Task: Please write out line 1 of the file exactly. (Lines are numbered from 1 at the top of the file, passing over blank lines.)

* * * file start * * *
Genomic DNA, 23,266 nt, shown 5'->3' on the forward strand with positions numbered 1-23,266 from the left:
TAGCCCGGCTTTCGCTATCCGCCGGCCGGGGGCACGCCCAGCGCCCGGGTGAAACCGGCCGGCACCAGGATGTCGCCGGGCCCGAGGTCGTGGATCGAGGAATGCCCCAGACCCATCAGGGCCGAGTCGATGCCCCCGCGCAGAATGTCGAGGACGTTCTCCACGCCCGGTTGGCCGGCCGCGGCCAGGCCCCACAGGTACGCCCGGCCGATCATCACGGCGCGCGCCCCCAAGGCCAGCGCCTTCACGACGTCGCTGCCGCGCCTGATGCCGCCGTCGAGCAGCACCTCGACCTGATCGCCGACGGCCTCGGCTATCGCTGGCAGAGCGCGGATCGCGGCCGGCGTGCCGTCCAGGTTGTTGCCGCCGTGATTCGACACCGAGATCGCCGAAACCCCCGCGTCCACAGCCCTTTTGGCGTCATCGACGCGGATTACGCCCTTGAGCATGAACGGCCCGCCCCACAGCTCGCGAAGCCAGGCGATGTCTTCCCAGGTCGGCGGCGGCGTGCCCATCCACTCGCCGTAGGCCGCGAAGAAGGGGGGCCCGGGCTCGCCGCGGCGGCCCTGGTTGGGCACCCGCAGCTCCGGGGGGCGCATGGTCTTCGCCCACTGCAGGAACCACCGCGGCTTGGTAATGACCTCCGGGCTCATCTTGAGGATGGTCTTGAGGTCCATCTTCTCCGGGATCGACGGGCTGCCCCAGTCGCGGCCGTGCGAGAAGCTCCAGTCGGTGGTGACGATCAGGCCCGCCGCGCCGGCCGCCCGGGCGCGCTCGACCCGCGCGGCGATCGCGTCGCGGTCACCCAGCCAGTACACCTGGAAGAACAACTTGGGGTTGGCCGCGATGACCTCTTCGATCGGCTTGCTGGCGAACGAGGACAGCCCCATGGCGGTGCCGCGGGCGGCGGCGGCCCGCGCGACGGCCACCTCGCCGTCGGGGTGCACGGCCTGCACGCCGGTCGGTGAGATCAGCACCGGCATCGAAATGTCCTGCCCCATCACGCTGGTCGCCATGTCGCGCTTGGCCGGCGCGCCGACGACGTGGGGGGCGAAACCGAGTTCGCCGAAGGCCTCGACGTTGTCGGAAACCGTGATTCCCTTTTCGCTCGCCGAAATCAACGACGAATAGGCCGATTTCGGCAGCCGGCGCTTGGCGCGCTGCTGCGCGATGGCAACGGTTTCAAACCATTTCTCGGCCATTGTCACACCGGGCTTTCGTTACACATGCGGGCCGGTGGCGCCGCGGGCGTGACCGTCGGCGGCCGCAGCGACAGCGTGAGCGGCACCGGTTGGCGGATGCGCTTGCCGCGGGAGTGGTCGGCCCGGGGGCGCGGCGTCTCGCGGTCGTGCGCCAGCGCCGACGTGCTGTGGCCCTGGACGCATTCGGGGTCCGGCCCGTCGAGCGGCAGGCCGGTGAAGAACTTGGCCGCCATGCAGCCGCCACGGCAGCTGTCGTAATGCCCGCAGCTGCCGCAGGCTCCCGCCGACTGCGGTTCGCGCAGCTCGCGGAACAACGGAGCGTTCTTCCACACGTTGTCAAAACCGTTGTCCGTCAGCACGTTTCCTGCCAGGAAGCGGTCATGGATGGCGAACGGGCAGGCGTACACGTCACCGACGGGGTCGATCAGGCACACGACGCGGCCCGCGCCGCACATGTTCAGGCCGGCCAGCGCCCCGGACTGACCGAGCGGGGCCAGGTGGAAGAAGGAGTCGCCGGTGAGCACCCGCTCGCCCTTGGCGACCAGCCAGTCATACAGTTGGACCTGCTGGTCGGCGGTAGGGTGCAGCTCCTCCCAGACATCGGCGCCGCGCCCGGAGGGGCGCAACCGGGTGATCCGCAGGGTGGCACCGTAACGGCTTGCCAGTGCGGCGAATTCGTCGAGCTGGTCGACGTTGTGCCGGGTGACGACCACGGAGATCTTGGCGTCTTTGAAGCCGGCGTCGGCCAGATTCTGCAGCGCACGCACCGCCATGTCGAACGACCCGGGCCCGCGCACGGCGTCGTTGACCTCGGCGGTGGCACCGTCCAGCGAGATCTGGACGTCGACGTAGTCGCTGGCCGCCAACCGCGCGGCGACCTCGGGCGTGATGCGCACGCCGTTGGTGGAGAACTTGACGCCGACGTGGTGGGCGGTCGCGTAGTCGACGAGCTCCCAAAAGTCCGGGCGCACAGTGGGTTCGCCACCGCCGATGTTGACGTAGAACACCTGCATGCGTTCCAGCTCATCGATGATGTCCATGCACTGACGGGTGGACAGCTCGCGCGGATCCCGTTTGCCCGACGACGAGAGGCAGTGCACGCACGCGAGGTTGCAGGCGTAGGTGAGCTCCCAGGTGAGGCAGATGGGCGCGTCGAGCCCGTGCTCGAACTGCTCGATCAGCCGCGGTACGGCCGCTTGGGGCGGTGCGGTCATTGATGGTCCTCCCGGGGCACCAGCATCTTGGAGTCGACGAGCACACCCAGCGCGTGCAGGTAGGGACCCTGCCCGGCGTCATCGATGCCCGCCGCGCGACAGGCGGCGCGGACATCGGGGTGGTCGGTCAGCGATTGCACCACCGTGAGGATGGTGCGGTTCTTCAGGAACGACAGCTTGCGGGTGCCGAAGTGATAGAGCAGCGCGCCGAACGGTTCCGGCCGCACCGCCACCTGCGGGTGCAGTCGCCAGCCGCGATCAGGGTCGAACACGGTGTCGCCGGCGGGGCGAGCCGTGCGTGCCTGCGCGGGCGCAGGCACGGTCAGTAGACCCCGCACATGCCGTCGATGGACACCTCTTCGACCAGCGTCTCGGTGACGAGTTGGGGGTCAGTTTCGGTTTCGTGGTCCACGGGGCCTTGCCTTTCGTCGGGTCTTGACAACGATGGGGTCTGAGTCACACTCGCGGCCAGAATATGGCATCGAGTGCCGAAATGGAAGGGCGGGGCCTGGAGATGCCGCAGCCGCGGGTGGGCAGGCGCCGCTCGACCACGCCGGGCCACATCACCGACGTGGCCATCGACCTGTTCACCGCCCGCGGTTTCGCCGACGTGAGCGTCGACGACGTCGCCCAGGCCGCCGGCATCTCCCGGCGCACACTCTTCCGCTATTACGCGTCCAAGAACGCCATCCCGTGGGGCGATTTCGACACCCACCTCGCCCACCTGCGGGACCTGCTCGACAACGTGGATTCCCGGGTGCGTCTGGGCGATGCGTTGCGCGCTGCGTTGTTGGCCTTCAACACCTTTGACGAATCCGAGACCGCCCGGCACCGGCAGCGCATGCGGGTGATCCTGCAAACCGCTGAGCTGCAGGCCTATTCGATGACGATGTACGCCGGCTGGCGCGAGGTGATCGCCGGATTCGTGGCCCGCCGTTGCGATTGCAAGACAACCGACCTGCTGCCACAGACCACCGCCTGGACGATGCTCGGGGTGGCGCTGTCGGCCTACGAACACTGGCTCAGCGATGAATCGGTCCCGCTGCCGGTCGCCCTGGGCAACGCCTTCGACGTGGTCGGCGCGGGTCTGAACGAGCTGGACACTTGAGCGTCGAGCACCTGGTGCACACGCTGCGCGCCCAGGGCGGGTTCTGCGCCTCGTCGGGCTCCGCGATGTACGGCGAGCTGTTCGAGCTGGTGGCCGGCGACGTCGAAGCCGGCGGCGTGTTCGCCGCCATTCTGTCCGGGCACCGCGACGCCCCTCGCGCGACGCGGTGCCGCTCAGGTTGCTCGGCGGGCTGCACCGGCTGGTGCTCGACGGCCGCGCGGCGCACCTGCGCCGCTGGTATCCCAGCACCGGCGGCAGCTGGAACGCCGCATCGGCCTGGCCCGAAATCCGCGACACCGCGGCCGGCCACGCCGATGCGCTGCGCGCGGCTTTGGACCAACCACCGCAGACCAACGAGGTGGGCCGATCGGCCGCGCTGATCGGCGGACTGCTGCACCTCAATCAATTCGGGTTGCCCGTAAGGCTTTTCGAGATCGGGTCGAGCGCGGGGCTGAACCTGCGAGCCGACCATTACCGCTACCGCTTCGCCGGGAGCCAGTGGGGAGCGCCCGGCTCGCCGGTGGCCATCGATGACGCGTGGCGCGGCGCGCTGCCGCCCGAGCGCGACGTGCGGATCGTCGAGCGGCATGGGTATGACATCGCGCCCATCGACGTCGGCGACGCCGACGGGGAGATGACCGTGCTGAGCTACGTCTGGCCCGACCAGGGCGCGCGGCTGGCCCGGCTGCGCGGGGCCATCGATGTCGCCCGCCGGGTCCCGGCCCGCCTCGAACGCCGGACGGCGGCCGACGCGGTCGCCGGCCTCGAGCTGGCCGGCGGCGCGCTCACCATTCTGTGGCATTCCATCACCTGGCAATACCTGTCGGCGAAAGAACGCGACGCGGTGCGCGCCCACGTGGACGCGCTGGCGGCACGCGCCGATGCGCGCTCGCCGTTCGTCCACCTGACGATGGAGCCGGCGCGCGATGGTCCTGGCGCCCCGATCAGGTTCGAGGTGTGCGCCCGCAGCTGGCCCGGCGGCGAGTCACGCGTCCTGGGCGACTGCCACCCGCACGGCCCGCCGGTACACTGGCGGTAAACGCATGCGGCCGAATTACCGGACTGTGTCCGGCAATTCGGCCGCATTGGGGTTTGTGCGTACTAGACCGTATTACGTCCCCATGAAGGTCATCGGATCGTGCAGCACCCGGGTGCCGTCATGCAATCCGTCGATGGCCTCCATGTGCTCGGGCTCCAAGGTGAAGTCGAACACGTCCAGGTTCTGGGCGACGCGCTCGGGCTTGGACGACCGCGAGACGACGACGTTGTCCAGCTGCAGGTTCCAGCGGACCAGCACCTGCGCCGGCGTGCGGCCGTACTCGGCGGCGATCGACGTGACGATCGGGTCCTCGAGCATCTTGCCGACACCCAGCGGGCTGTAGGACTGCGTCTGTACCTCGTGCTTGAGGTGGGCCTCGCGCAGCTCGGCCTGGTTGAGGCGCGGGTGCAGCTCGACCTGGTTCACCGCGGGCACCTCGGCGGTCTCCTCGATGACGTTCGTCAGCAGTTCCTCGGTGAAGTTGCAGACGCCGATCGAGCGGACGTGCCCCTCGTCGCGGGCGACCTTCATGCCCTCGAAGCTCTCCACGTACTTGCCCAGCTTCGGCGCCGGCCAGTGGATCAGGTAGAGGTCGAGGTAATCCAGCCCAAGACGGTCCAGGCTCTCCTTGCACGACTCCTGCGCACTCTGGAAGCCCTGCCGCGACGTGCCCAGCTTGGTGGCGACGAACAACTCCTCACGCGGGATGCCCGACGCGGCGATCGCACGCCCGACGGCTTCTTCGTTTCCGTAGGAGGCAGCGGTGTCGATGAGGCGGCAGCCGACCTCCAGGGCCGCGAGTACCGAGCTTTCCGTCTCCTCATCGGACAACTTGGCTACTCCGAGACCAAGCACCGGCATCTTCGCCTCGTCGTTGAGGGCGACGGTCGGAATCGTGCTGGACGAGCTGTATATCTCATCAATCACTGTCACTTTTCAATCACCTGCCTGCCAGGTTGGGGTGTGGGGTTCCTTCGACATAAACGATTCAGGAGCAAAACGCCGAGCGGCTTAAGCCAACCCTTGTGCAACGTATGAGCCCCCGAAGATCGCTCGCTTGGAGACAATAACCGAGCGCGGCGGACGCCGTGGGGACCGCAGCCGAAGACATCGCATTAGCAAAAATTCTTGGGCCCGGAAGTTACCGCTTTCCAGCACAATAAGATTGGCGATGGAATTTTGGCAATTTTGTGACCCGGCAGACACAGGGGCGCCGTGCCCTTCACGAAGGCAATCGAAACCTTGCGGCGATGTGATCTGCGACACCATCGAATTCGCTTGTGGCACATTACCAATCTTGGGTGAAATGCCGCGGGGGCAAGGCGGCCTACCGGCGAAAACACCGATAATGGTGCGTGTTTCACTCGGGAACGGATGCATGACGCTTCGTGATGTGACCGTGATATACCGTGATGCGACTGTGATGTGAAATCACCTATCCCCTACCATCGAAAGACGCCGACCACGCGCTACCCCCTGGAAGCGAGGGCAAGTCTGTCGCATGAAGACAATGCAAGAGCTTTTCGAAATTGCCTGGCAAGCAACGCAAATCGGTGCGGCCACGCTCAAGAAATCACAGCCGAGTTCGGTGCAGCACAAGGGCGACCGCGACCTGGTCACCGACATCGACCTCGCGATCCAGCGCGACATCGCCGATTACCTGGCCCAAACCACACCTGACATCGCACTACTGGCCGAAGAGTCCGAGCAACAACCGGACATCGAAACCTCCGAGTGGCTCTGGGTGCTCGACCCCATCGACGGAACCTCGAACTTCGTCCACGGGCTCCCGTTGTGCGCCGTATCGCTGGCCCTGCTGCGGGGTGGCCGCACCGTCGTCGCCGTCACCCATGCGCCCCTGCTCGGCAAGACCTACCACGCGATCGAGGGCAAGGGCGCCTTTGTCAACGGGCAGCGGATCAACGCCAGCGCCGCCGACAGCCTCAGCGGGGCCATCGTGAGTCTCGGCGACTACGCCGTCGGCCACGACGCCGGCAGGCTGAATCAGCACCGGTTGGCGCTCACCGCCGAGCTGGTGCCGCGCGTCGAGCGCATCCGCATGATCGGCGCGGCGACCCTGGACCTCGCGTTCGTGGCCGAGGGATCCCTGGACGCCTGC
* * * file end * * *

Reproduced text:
Genomic DNA, 23,266 nt, shown 5'->3' on the forward strand with positions numbered 1-23,266 from the left: